For decades, the construction industry has had one main way of dealing with drainage; drain the water to the street. And for decades, storm drains have sent water to our local creeks and rivers downstream to the next city who then treats that water and distributes it to the community.
In the last 15-20 years the country has undergone a large amount of construction and growth in cities, suburban and rural areas creating less free ground to absorb rain water into ground water and aquifers. In recent years we have experienced a much higher demand for water in residential areas in spite of watering restrictions, conservation education and large corporations creativity in using less water. And with this demand, it is increasingly more expensive to treat water for our use.
We have also noticed a change in weather patterns. An article from Environment Florida, a report on the rising frequency of extreme precipitation states, “In 1999, researchers at the Illinois State Water Survey and the National Climatic Data Center (NCDC) found that storms with extreme precipitation became more frequent by about 3 percent per decade from 1931 to 1996.” This means that the amount of rain may still be about the same but in patterns of longer drought times and larger more intense rain fall.
Another article from the United States Department of Agriculture states, “In the Texas Blackland Prairie, an important agricultural region with a large and increasing urban population, drought and excess rainfall can be experienced throughout the year.”
With heavier periods of intense rain surrounded by longer droughts, storm water has less of an opportunity to soak into the ground which creates an even bigger strain on the already taxed storm water drainage and local stream systems.
For these reasons, it makes sense to rethink our approach to handling storm water through methods of passive collection and absorption to keep your water on site.
A large scale example is in Hays county. In the 1980’s, flood control dams were built to protect cities like San Marcos from flood waters and to control storm waters. Click on the link to read more about the dams and thier locations. With out these dams, flood water would quickly find its way to the Gulf of Mexico causing considerable damage in San Marcos and other areas downstream and potentially loss of life. Freeman ranch, part of the Texas State University property, is home to one of these dams and a direct sink into the Edward’s Aquifer. Here is a Google image of the dam and sink..
West of the dam you can see the area where water has settled and the depression in the center which is the sink. My husband, John Klier, is a PhD student at TSU studying geographical remote sensing had the unique opportunity to spend a year collecting data at Freeman Ranch. He says that during heavy storms and rain fall, water fills behind the dam. The ranchers at Freeman report that they have observed the water swirling into the sink as it drains into the aquifer. What a sight that would be!! On a residential scale, this is exactly what we need to be doing with our storm water.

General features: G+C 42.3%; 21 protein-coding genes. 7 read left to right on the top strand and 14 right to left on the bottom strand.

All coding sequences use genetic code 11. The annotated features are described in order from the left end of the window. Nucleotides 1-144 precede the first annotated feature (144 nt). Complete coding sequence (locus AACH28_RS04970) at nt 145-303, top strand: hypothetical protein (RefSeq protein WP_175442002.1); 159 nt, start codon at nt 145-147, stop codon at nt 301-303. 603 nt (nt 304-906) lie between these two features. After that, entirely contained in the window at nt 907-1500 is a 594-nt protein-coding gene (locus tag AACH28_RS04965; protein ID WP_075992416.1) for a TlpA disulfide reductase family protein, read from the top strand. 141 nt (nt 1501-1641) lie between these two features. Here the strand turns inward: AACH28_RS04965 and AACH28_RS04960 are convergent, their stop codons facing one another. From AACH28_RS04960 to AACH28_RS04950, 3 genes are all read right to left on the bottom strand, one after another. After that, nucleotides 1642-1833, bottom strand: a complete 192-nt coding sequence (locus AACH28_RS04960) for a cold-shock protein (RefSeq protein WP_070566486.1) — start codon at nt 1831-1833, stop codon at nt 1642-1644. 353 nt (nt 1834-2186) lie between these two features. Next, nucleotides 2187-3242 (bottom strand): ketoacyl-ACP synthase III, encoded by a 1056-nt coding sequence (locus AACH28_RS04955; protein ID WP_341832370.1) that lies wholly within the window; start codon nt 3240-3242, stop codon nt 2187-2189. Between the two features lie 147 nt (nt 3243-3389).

This concept is foreign to our way of thinking. Builders will be cautious in slowing drainage because they would fear issues associated with standing water for long periods of time. But this is not the case. Berms, swales and depressions will slow water run off so that there is more time for water to soak into the ground. One solution for this is a rain garden.
Chris Maxwell-Gaines of Innovative Water Solutions shared his knowledge with me on the subject. Chris says, “A rain garden is a depression created in a lower part of your property with an augmented soil mix and a palate of plants that can tolerate somewhat boggy conditions.” The soil mixture is compost and sand which will allow the water to drain into the ground quickly. A depth of only 6-12” will also help the water drain quickly. “It’s basically a depression with plants.”
Rain gardens in a residential setting can be large or small and typically located in a place that can tolerate being wet. With our soil conditions, we would likely not see water standing for more than a ½ a day unless there is a heavy amount of clay. If this is the case, the soil can be modified.
In some cases where a detention pond is required, a permanent rain garden can be created in place of the detention pond. This is a more natural and low impact way to develop proper drainage and absorption. In the case of drought conditions like we are seeing now, this rain garden would legally have to be maintained so that the plants would not die.
Moving rain water on a site has many times been done with french drains or an inlet that flows into a pipe. Because the pipes can be clogged, it is better not to depend on this method but rather to let the water flow naturally over the surface of the land soaking into the ground is it flows. Low impact development is a better solution.
If it seems a little odd to discuss a topic like rain water when we currently have none, it is so that we can be more mindful when we do have some. Pray for Rain!!
Chris also is very excited about his new blog about water catchment and related water issues. In this time of drought, Chris will be a good resource on how to take good care of the water we have. Read his blog here. www.watercache.com/blog. Visit the Innovative Water Solutions website and contact Chris at 512-490-0932.
try a leaf lawn!
This leaf lawn is in my own back yard and the result of delaying our plans to plant a Zoysia lawn until the drought is over. It is quite nice to walk on bare foot and has an earthy, natural look. Installation involved raking the dirt level and laying about a 3” layer of partially decomposed leaves. About each 3 months a fresh layer of leaves should be added over the old. No watering necessary!